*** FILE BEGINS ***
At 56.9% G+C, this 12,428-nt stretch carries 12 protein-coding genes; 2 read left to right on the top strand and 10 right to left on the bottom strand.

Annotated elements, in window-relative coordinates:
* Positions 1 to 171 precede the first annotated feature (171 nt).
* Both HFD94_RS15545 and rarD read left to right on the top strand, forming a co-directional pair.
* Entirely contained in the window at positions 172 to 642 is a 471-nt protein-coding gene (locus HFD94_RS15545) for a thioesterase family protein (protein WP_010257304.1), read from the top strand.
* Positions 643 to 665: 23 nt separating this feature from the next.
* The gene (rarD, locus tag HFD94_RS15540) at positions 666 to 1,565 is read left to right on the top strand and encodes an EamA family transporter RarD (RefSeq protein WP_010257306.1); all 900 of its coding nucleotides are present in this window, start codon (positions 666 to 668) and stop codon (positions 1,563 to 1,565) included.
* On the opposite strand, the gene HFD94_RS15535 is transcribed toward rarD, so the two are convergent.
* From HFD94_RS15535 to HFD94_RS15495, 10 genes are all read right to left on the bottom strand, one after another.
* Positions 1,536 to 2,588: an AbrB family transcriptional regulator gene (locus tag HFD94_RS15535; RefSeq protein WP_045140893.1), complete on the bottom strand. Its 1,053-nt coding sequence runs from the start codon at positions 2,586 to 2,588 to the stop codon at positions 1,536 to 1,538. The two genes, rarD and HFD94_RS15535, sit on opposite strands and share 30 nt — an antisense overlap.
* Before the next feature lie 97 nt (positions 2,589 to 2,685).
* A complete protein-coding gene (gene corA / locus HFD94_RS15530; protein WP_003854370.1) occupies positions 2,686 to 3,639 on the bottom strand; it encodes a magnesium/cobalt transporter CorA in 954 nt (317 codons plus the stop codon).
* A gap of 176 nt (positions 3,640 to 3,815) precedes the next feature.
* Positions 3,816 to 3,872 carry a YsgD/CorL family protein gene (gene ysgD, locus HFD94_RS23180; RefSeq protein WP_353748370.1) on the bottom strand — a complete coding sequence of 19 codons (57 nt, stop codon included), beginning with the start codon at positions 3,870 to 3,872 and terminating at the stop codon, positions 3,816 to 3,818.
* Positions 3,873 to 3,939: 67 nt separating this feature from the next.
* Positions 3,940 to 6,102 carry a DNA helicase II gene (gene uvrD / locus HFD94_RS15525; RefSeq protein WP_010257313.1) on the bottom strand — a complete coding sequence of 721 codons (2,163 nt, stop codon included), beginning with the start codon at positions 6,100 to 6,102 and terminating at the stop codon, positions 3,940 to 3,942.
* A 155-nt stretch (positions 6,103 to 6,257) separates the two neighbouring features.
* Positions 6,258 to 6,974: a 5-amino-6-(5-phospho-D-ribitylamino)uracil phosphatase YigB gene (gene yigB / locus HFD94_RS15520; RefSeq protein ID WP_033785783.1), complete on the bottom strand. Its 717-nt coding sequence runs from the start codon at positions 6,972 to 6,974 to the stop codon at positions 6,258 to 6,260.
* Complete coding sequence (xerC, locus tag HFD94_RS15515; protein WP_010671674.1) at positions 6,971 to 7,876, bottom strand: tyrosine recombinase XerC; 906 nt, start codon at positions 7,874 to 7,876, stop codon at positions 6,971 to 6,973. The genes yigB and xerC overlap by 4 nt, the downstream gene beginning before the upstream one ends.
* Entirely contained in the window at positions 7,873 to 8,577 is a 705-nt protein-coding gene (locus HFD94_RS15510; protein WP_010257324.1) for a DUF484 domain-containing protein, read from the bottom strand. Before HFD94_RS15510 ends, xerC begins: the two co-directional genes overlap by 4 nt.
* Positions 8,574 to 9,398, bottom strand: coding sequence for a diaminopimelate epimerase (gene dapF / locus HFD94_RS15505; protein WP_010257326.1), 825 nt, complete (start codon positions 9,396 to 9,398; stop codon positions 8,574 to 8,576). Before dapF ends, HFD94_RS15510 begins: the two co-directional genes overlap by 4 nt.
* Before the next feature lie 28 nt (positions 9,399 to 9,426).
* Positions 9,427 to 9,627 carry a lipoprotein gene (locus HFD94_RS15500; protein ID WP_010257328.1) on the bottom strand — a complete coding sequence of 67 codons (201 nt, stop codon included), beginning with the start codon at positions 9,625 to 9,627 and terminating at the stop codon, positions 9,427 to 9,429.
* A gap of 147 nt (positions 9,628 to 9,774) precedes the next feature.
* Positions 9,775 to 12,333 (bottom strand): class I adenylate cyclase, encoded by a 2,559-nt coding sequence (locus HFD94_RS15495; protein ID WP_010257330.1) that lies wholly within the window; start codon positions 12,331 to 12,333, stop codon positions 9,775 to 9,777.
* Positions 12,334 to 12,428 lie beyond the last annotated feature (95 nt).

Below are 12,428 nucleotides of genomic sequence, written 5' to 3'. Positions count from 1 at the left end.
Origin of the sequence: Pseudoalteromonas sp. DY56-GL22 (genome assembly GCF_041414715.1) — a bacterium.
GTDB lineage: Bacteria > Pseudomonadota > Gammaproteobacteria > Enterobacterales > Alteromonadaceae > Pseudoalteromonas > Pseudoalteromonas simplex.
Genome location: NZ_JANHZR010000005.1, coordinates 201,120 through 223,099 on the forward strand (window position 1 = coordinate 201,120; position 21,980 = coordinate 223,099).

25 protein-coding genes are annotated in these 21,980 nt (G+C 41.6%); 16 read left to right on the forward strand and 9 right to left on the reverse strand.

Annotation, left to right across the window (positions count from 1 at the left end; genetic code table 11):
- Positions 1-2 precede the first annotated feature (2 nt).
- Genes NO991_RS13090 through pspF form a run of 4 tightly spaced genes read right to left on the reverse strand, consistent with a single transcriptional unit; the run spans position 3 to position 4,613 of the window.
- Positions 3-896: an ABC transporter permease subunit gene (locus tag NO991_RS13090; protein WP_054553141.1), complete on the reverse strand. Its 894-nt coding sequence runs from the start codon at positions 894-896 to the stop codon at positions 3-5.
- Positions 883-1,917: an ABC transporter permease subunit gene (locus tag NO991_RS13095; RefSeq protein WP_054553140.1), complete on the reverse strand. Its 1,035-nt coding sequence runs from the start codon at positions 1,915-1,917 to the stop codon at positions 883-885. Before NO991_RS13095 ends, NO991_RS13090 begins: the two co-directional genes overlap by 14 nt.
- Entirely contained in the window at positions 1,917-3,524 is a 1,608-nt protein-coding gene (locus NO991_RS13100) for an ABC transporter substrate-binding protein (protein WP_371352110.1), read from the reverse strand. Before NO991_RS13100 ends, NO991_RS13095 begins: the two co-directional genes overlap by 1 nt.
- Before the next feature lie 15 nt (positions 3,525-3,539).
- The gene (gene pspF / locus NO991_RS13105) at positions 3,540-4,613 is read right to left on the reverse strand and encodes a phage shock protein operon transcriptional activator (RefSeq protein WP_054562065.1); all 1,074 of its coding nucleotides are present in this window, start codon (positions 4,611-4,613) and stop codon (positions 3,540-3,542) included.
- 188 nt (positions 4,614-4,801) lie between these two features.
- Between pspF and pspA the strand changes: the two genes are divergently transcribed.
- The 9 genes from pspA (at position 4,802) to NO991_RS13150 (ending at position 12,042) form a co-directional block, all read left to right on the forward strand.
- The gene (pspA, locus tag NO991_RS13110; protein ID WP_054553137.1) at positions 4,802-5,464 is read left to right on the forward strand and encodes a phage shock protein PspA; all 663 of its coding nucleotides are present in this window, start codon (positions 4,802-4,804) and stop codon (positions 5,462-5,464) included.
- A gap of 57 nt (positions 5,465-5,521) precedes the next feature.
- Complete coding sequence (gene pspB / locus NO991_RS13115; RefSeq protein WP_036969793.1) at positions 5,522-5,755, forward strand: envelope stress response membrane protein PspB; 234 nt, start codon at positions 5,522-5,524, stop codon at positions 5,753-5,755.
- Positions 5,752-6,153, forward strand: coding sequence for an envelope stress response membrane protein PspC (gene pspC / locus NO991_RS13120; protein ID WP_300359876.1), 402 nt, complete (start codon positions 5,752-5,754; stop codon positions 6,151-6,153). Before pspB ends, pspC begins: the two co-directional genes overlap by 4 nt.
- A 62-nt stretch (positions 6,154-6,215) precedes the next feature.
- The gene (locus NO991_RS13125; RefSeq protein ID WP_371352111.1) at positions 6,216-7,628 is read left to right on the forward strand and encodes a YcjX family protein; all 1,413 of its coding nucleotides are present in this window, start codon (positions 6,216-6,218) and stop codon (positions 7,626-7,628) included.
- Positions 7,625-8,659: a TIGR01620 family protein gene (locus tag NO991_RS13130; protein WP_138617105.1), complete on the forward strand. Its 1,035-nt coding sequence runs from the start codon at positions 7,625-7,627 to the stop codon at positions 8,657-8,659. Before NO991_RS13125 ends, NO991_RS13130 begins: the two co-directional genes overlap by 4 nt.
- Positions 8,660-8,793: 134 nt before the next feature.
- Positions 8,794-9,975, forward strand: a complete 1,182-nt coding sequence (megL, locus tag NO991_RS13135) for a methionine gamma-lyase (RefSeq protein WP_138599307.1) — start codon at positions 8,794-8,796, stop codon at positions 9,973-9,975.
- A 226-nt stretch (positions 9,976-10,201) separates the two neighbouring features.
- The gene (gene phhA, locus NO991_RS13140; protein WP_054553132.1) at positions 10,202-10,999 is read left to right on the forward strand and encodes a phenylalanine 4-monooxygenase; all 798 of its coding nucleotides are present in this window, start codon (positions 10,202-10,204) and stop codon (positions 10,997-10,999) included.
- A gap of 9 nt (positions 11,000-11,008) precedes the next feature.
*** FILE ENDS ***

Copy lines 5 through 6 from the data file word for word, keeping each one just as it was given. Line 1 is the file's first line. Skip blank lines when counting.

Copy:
* Entirely contained in the window at positions 172 to 642 is a 471-nt protein-coding gene (locus HFD94_RS15545) for a thioesterase family protein (protein WP_010257304.1), read from the top strand.
* Positions 643 to 665: 23 nt separating this feature from the next.